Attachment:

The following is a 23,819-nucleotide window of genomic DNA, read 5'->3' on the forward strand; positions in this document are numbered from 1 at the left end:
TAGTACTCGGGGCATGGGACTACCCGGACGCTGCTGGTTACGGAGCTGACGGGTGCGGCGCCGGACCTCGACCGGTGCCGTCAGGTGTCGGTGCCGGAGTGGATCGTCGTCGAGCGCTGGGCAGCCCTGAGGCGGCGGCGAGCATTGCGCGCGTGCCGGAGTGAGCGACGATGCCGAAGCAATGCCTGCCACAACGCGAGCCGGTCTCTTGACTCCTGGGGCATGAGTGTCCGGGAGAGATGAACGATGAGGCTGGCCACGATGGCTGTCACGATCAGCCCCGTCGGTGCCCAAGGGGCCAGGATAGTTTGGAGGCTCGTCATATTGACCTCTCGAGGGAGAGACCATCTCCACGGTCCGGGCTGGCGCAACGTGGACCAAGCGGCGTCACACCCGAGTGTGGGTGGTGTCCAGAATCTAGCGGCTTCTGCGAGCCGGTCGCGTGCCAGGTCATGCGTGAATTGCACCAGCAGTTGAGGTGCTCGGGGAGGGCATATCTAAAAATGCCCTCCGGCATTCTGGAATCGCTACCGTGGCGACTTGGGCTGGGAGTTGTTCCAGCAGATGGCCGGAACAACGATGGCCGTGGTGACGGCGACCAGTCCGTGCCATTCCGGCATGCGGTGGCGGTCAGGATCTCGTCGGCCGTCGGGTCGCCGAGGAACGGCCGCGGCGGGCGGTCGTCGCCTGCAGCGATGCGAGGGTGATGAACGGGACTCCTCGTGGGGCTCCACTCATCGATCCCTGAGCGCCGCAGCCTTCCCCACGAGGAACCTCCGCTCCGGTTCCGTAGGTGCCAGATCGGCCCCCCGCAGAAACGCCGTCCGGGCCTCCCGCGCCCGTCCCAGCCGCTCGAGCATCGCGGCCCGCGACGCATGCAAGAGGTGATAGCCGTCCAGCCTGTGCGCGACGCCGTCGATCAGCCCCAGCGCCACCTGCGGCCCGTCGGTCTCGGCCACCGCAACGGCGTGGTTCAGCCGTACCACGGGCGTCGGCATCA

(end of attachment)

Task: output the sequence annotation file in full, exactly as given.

The following is a 23,819-nucleotide window of genomic DNA, read 5'->3' on the forward strand; positions in this document are numbered from 1 at the left end:
TAGTACTCGGGGCATGGGACTACCCGGACGCTGCTGGTTACGGAGCTGACGGGTGCGGCGCCGGACCTCGACCGGTGCCGTCAGGTGTCGGTGCCGGAGTGGATCGTCGTCGAGCGCTGGGCAGCCCTGAGGCGGCGGCGAGCATTGCGCGCGTGCCGGAGTGAGCGACGATGCCGAAGCAATGCCTGCCACAACGCGAGCCGGTCTCTTGACTCCTGGGGCATGAGTGTCCGGGAGAGATGAACGATGAGGCTGGCCACGATGGCTGTCACGATCAGCCCCGTCGGTGCCCAAGGGGCCAGGATAGTTTGGAGGCTCGTCATATTGACCTCTCGAGGGAGAGACCATCTCCACGGTCCGGGCTGGCGCAACGTGGACCAAGCGGCGTCACACCCGAGTGTGGGTGGTGTCCAGAATCTAGCGGCTTCTGCGAGCCGGTCGCGTGCCAGGTCATGCGTGAATTGCACCAGCAGTTGAGGTGCTCGGGGAGGGCATATCTAAAAATGCCCTCCGGCATTCTGGAATCGCTACCGTGGCGACTTGGGCTGGGAGTTGTTCCAGCAGATGGCCGGAACAACGATGGCCGTGGTGACGGCGACCAGTCCGTGCCATTCCGGCATGCGGTGGCGGTCAGGATCTCGTCGGCCGTCGGGTCGCCGAGGAACGGCCGCGGCGGGCGGTCGTCGCCTGCAGCGATGCGAGGGTGATGAACGGGACTCCTCGTGGGGCTCCACTCATCGATCCCTGAGCGCCGCAGCCTTCCCCACGAGGAACCTCCGCTCCGGTTCCGTAGGTGCCAGATCGGCCCCCCGCAGAAACGCCGTCCGGGCCTCCCGCGCCCGTCCCAGCCGCTCGAGCATCGCGGCCCGCGACGCATGCAAGAGGTGATAGCCGTCCAGCCTGTGCGCGACGCCGTCGATCAGCCCCAGCGCCACCTGCGGCCCGTCGGTCTCGGCCACCGCAACGGCGTGGTTCAGCCGTACCACGGGCGTCGGCATCA